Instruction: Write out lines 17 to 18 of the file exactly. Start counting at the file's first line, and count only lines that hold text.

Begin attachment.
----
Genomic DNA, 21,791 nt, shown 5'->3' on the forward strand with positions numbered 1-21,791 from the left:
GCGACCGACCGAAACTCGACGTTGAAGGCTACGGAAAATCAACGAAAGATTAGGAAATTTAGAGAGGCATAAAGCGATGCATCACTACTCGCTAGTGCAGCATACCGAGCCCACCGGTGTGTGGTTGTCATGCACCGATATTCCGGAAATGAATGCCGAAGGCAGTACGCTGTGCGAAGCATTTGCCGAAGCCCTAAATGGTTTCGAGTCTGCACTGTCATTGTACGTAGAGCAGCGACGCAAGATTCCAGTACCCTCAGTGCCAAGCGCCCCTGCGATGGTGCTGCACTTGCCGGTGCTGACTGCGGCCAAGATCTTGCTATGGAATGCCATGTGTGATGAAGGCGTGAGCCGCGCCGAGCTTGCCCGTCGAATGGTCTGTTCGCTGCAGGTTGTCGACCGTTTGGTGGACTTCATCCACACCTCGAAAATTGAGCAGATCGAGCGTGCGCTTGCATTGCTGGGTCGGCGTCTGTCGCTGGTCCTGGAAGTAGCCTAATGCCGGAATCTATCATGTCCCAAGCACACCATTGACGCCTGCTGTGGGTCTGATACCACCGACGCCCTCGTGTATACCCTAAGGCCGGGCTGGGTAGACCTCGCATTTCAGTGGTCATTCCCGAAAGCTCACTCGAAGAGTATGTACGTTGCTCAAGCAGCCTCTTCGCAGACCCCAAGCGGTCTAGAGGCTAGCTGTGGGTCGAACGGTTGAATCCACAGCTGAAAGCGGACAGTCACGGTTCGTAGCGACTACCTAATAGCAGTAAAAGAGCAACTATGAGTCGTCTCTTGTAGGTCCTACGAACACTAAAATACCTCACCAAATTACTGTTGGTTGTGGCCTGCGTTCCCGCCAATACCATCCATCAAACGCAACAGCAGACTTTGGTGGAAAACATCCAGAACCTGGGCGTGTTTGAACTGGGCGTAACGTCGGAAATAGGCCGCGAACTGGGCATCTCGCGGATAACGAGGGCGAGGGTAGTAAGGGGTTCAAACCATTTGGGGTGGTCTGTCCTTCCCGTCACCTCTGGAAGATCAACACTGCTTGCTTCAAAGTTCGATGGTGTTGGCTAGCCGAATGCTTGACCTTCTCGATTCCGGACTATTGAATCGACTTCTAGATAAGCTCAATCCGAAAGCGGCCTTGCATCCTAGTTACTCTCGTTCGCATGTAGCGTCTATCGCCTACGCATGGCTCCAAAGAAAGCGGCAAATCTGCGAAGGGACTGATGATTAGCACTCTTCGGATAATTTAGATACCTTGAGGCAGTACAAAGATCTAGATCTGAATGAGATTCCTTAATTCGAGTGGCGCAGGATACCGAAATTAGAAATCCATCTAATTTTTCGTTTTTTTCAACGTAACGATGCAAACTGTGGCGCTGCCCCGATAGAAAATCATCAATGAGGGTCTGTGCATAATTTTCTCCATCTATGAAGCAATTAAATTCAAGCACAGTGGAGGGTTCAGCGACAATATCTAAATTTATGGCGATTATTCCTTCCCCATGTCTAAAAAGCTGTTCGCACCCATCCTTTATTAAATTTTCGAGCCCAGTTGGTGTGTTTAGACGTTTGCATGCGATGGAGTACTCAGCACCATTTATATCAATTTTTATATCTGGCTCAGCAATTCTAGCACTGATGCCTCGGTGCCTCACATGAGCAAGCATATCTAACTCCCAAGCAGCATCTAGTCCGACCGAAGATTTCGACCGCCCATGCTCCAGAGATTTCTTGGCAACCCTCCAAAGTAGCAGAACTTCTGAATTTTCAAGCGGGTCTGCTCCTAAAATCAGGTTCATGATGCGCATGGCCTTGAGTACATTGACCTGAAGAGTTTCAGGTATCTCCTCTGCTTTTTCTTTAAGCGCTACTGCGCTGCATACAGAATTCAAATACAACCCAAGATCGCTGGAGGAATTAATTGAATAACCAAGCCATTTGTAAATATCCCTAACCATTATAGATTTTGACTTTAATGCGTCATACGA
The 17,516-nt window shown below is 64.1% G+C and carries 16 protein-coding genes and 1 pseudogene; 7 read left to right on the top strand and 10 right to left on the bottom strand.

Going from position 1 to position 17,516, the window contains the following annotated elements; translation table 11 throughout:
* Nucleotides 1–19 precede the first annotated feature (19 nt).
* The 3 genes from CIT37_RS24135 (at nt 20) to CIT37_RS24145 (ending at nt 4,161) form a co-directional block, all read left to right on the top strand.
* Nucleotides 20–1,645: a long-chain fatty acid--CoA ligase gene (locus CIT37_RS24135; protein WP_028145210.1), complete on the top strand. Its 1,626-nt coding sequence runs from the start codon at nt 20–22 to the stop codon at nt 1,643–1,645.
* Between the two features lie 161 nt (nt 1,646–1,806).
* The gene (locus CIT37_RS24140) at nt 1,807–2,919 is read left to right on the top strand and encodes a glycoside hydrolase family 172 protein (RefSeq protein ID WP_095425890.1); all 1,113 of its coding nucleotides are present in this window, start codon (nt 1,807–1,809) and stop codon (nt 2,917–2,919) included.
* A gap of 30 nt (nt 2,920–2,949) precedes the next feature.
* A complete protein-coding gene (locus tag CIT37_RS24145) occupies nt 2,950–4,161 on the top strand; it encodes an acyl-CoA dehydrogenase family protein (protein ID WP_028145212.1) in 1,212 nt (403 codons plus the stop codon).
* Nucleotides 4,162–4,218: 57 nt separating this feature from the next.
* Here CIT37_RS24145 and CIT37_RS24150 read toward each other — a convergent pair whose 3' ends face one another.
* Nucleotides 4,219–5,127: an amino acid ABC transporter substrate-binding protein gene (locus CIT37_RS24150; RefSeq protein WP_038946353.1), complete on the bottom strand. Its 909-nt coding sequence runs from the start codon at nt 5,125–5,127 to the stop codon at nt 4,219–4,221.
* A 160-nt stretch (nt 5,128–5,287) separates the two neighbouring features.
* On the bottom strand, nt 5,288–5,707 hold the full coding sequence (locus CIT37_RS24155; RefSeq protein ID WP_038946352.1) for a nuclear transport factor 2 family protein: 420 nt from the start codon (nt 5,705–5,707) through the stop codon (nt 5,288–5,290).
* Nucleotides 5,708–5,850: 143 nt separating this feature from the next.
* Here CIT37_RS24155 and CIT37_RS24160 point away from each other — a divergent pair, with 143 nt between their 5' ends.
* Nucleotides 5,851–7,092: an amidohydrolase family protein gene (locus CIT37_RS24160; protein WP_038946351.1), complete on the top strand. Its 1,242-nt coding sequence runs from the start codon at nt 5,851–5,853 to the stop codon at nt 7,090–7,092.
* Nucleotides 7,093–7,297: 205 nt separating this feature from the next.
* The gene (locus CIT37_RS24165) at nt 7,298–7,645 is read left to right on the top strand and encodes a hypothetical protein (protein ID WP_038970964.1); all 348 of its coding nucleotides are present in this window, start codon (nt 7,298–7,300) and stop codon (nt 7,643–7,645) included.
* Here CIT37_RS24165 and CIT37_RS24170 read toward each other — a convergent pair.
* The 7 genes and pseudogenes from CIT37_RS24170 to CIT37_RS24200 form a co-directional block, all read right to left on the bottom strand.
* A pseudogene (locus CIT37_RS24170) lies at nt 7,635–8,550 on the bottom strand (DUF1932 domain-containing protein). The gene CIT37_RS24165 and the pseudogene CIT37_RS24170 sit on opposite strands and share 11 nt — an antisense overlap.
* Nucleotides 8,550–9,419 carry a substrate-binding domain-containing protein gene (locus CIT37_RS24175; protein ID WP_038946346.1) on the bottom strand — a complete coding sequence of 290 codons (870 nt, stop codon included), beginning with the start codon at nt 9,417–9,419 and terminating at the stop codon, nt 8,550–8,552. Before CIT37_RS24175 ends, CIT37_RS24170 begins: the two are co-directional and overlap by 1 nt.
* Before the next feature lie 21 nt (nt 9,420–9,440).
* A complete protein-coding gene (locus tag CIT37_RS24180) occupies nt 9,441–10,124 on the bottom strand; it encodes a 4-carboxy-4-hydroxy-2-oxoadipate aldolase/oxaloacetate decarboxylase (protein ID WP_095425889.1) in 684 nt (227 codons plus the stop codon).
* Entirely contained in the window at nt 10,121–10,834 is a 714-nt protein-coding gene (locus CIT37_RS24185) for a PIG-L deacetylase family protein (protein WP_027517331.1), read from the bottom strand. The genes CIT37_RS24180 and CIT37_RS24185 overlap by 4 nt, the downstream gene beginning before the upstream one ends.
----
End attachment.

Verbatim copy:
* Nucleotides 5,708–5,850: 143 nt separating this feature from the next.
* Here CIT37_RS24155 and CIT37_RS24160 point away from each other — a divergent pair, with 143 nt between their 5' ends.